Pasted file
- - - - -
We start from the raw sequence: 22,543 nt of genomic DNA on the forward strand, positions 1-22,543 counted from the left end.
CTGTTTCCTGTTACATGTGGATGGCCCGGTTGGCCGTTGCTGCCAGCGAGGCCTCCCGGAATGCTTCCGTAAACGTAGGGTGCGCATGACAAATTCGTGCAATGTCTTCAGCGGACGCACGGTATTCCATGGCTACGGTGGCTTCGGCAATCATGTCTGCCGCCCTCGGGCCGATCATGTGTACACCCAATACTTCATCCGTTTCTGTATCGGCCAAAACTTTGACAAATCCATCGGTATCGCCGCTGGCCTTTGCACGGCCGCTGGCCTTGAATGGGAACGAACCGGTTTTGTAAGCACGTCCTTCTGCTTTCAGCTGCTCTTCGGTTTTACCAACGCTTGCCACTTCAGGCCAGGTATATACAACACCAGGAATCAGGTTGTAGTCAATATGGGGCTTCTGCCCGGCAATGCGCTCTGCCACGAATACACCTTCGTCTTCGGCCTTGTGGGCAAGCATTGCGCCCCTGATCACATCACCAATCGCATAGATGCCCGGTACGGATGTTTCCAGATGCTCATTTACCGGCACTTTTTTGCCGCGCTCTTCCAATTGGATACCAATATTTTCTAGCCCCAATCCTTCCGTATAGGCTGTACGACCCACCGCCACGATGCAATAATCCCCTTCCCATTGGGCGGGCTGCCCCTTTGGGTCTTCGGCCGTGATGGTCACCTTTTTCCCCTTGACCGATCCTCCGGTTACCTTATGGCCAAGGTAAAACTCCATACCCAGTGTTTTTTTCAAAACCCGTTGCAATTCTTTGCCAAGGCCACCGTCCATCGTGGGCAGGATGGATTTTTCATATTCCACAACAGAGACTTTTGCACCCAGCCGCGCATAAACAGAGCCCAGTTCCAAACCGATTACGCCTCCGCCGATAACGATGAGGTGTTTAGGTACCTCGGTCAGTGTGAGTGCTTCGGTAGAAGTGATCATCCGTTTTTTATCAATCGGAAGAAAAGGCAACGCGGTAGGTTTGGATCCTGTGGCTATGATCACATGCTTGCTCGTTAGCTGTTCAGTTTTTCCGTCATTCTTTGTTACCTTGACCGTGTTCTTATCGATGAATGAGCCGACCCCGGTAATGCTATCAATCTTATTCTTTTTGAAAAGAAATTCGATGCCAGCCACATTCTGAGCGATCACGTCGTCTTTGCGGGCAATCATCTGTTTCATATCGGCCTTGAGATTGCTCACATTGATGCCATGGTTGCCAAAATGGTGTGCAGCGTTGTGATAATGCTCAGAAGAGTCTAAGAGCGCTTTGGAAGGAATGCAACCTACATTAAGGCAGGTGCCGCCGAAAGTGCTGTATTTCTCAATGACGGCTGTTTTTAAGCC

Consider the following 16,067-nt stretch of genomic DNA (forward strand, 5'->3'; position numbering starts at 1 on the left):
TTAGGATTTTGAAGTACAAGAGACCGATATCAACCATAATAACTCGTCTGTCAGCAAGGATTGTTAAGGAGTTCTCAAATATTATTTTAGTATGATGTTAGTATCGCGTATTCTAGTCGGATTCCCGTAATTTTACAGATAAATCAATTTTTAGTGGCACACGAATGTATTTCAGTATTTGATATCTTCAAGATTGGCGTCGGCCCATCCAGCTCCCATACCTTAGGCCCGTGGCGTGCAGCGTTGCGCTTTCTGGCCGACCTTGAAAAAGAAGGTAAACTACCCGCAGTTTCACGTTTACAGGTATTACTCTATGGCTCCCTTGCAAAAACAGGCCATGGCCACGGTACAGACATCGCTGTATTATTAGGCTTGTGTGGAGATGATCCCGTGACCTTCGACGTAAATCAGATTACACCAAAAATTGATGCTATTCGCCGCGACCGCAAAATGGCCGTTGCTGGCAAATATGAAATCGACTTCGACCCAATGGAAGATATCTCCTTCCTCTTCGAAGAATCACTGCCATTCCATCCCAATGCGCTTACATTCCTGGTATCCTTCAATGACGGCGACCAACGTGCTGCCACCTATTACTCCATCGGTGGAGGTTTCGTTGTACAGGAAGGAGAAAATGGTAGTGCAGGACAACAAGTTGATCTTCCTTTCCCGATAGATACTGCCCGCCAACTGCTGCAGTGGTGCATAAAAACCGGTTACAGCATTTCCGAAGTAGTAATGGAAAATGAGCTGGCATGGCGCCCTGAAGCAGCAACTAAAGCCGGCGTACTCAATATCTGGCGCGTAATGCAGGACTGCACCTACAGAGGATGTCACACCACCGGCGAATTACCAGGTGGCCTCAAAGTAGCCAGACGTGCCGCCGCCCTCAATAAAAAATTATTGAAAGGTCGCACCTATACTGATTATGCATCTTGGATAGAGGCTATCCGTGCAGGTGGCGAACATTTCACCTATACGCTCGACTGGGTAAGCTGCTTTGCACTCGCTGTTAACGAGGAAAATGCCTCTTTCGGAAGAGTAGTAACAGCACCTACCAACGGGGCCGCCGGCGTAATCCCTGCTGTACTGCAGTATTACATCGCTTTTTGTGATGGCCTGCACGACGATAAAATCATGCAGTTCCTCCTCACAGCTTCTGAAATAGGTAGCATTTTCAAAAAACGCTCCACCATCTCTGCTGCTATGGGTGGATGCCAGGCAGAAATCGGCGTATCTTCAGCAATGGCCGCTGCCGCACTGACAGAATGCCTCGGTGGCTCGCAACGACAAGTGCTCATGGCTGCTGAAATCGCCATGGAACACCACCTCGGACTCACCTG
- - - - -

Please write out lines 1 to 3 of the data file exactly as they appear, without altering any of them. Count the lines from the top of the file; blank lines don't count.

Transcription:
We start from the raw sequence: 22,543 nt of genomic DNA on the forward strand, positions 1-22,543 counted from the left end.
CTGTTTCCTGTTACATGTGGATGGCCCGGTTGGCCGTTGCTGCCAGCGAGGCCTCCCGGAATGCTTCCGTAAACGTAGGGTGCGCATGACAAATTCGTGCAATGTCTTCAGCGGACGCACGGTATTCCATGGCTACGGTGGCTTCGGCAATCATGTCTGCCGCCCTCGGGCCGATCATGTGTACACCCAATACTTCATCCGTTTCTGTATCGGCCAAAACTTTGACAAATCCATCGGTATCGCCGCTGGCCTTTGCACGGCCGCTGGCCTTGAATGGGAACGAACCGGTTTTGTAAGCACGTCCTTCTGCTTTCAGCTGCTCTTCGGTTTTACCAACGCTTGCCACTTCAGGCCAGGTATATACAACACCAGGAATCAGGTTGTAGTCAATATGGGGCTTCTGCCCGGCAATGCGCTCTGCCACGAATACACCTTCGTCTTCGGCCTTGTGGGCAAGCATTGCGCCCCTGATCACATCACCAATCGCATAGATGCCCGGTACGGATGTTTCCAGATGCTCATTTACCGGCACTTTTTTGCCGCGCTCTTCCAATTGGATACCAATATTTTCTAGCCCCAATCCTTCCGTATAGGCTGTACGACCCACCGCCACGATGCAATAATCCCCTTCCCATTGGGCGGGCTGCCCCTTTGGGTCTTCGGCCGTGATGGTCACCTTTTTCCCCTTGACCGATCCTCCGGTTACCTTATGGCCAAGGTAAAACTCCATACCCAGTGTTTTTTTCAAAACCCGTTGCAATTCTTTGCCAAGGCCACCGTCCATCGTGGGCAGGATGGATTTTTCATATTCCACAACAGAGACTTTTGCACCCAGCCGCGCATAAACAGAGCCCAGTTCCAAACCGATTACGCCTCCGCCGATAACGATGAGGTGTTTAGGTACCTCGGTCAGTGTGAGTGCTTCGGTAGAAGTGATCATCCGTTTTTTATCAATCGGAAGAAAAGGCAACGCGGTAGGTTTGGATCCTGTGGCTATGATCACATGCTTGCTCGTTAGCTGTTCAGTTTTTCCGTCATTCTTTGTTACCTTGACCGTGTTCTTATCGATGAATGAGCCGACCCCGGTAATGCTATCAATCTTATTCTTTTTGAAAAGAAATTCGATGCCAGCCACATTCTGAGCGATCACGTCGTCTTTGCGGGCAATCATCTGTTTCATATCGGCCTTGAGATTGCTCACATTGATGCCATGGTTGCCAAAATGGTGTGCAGCGTTGTGATAATGCTCAGAAGAGTCTAAGAGCGCTTTGGAAGGAATGCAACCTACATTAAGGCAGGTGCCGCCGAAAGTGCTGTATTTCTCAATGACGGCTGTTTTTAAGCC

Consider the following 16,067-nt stretch of genomic DNA (forward strand, 5'->3'; position numbering starts at 1 on the left):